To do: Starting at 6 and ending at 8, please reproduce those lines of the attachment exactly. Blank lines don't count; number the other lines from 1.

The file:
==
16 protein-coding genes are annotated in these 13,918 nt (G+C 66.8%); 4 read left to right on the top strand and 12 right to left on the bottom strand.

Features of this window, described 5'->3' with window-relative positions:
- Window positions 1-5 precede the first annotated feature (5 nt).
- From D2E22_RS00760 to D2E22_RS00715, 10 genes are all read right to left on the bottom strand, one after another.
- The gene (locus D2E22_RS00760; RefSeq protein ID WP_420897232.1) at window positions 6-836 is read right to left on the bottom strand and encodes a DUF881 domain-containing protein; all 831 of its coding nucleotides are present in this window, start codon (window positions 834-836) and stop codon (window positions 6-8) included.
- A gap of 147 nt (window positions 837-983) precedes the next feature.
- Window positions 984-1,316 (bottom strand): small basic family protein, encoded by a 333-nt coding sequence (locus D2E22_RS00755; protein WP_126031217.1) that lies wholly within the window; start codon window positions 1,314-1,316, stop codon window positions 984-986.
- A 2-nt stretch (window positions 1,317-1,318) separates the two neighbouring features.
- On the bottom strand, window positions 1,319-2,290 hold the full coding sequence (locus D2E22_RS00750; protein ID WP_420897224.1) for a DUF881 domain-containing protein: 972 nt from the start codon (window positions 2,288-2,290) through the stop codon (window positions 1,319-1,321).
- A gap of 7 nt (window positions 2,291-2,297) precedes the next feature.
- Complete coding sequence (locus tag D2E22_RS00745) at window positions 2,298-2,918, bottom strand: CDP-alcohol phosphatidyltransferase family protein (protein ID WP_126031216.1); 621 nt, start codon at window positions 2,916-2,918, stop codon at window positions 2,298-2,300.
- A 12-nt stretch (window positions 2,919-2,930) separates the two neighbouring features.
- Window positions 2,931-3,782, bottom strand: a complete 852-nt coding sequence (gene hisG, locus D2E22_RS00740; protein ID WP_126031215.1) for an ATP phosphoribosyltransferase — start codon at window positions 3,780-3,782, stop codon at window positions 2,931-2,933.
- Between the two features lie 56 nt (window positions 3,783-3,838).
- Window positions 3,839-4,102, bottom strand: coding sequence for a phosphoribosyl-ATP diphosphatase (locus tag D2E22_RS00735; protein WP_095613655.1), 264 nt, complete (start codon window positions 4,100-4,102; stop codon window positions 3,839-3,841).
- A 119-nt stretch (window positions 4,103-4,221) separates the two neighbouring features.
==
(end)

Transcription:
- A gap of 147 nt (window positions 837-983) precedes the next feature.
- Window positions 984-1,316 (bottom strand): small basic family protein, encoded by a 333-nt coding sequence (locus D2E22_RS00755; protein WP_126031217.1) that lies wholly within the window; start codon window positions 1,314-1,316, stop codon window positions 984-986.
- A 2-nt stretch (window positions 1,317-1,318) separates the two neighbouring features.